The contributions of black Americans to art and culture are practically immeasurable. One era of African American art, music, literature, and activism was the Harlem Renaissance between 1919 and the early 1940s. With these resources and instructional ideas, students make connections between the Harlem Renaissance, modern popular culture, and themselves.
Discovery Education’s February Newsletter features instructional ideas and resources to bring Black History Month’s celebration of culture and community to your classroom.
Join Discovery Education for a Virtual Viewing Party on Tuesday, February 23, at 1 PM ET, as students across the country simultaneously share in the story of Ruby Bridges, the first black student to attend an all-white elementary school in Louisiana. Afterward, take part in a virtual discussion and share reflections, comments, and questions and
Discovery Education celebrates the achievements and contributions of black Americans and honors the journey of African Americans in United States history.
In this activity, students consider what it must have been like for African Americans who led groundbreaking lives, and they imagine what social media might have looked like on the eve of some of those great accomplishments.
Happy Mousey Monday to our Cache and Cookies readers! It is the last week in February, the Black History month. The annual observance of this month is also known as African-American History Month. This month long observance is for the remembrance of important people and events in the history of the African community. The first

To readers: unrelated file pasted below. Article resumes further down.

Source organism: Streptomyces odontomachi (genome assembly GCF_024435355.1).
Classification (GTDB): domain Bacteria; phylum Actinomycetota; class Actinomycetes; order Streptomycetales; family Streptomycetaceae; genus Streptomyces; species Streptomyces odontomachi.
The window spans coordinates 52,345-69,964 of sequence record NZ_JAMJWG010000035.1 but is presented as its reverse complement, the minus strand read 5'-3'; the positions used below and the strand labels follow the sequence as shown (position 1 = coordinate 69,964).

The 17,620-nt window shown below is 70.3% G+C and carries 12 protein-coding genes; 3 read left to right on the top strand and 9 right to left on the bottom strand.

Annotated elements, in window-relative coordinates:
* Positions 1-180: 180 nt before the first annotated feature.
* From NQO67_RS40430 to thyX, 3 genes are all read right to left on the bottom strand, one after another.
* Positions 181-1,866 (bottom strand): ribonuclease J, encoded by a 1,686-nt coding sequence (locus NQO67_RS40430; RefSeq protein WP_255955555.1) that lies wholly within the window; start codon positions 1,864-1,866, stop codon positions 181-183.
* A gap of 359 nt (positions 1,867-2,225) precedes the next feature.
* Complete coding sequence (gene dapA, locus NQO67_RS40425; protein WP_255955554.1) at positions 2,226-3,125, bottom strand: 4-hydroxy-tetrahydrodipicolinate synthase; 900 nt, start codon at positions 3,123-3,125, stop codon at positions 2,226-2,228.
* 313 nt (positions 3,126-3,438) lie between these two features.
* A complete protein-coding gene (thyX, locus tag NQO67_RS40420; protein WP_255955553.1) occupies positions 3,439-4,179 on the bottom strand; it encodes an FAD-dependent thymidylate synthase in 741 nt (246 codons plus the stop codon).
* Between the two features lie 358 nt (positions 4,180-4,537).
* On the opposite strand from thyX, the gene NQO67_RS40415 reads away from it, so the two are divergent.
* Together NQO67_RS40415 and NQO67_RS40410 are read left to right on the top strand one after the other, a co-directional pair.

On this day in 1909… The National Association for the Advancement of Colored People (NAACP) was founded. The organization’s mission is to achieve and maintain a society without racial discrimination. Currently the largest civil rights group in the United States, the NAACP was a driving force behind the end of lynching in the early-to-mid 1900s,
Happy Mousey Monday to our Cache and Cookies readers! February is Black History Month in the United States, and Canada. The annual observance is also known as African-American History Month. The month long observance is for the remembrance of important people and events in the history of the African community. The first celebration of Black
Happy Mousey Monday once again from Mousey and the Discovery Education Support team to our Cache and Cookies readers! As National Black History Month draws to a close, Mousey wanted to bring to your attention several resources to share with your students in the classroom in honor of this month. Black History Month, also
Did you know that George Washington Carver invented over 100 uses for the peanut? He is also known for pioneering crop rotation in the United States. Besides being a scientist, botanist, and inventor, Carver was also a teacher. George Washington Carver was believed to be born in 1864, but his exact birth date is unknown.